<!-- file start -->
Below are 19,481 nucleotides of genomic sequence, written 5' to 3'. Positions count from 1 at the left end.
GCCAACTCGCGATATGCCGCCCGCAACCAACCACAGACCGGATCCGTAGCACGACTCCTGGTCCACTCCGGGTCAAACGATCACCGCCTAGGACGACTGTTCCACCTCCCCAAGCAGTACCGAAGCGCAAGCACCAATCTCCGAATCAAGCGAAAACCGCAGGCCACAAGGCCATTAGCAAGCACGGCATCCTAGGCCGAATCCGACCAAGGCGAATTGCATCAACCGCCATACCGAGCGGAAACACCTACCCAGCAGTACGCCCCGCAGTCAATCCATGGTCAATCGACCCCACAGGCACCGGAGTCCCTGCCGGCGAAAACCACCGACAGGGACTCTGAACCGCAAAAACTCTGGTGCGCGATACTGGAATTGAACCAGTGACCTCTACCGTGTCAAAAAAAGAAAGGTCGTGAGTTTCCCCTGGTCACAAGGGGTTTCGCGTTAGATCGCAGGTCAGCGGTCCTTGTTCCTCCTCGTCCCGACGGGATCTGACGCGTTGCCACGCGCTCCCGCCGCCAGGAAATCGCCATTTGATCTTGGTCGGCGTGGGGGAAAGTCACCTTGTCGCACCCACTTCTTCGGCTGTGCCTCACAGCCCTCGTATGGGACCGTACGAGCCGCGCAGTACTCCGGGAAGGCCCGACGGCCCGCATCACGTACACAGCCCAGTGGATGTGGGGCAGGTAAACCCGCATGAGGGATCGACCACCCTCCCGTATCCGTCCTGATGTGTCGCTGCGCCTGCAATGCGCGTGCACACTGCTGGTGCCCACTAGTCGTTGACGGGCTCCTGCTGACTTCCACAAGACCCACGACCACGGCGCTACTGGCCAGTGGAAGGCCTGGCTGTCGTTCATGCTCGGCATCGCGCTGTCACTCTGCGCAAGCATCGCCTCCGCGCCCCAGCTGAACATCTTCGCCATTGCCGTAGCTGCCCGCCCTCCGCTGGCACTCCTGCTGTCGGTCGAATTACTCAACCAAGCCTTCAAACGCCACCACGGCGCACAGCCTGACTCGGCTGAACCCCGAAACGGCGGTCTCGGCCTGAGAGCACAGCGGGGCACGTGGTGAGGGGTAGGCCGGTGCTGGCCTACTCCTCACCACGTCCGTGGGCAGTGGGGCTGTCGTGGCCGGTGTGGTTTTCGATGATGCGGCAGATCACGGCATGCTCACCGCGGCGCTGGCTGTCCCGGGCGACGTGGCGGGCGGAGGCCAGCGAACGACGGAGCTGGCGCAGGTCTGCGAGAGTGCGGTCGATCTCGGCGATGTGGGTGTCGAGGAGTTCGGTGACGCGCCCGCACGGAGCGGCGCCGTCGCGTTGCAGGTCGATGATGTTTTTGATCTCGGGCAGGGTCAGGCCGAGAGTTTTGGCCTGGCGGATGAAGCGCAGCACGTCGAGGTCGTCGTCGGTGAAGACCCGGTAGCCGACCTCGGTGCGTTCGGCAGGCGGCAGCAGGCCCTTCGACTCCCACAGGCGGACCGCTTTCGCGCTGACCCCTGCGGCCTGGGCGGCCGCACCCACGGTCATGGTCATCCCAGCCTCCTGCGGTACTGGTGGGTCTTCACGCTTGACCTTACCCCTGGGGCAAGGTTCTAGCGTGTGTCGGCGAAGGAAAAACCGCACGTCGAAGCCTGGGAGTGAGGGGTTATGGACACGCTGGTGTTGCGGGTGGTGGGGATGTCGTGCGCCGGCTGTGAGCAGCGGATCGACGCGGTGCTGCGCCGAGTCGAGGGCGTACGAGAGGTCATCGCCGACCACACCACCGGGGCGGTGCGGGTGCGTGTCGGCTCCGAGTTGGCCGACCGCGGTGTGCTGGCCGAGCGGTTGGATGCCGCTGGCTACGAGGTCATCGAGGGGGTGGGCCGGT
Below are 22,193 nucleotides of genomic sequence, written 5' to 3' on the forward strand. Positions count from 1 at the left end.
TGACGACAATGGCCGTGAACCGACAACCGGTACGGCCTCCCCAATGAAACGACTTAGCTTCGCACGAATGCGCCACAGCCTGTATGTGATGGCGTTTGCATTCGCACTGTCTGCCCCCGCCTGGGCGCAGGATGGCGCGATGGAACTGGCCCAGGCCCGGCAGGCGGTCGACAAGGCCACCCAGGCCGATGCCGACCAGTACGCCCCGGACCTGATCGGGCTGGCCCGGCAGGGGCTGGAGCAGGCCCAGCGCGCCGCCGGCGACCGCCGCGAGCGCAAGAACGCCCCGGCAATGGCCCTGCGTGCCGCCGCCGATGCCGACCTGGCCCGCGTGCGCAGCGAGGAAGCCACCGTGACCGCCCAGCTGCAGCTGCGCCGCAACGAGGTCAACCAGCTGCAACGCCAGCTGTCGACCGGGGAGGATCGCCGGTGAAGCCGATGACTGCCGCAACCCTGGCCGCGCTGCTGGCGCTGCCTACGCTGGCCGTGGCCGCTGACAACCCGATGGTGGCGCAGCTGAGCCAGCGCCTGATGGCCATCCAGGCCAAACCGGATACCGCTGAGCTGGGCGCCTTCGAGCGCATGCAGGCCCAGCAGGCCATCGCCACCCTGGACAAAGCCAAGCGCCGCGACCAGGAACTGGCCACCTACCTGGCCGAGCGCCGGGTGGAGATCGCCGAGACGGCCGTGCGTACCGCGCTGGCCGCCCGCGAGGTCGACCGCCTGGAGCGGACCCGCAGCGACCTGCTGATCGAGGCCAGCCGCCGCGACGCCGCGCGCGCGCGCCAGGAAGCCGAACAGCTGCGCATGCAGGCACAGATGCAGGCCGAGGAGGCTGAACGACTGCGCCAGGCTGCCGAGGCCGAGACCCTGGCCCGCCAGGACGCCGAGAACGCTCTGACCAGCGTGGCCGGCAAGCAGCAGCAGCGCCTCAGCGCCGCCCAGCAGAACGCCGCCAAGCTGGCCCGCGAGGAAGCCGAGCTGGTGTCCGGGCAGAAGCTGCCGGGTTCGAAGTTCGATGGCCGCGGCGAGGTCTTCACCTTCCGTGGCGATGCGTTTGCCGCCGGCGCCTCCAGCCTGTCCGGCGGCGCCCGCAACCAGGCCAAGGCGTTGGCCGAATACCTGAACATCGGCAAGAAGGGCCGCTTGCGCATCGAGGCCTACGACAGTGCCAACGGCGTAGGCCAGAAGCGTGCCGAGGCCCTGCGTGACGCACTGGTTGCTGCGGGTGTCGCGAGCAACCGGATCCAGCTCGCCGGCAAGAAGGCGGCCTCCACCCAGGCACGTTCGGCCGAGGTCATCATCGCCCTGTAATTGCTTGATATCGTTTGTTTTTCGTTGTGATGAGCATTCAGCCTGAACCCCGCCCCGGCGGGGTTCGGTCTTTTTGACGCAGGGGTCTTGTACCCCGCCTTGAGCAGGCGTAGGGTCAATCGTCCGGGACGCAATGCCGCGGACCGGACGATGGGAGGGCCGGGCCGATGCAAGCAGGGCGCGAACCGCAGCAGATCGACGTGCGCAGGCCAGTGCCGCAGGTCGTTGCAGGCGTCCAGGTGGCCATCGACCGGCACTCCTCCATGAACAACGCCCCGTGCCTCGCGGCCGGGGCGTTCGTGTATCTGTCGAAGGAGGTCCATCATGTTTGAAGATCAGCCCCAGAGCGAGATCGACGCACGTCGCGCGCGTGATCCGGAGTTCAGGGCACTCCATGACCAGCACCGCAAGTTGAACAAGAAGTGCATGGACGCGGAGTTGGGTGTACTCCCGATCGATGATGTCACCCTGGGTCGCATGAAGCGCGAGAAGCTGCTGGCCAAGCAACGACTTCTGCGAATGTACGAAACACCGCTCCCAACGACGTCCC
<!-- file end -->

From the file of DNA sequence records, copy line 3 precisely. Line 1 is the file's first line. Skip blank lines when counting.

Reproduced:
Below are 22,193 nucleotides of genomic sequence, written 5' to 3' on the forward strand. Positions count from 1 at the left end.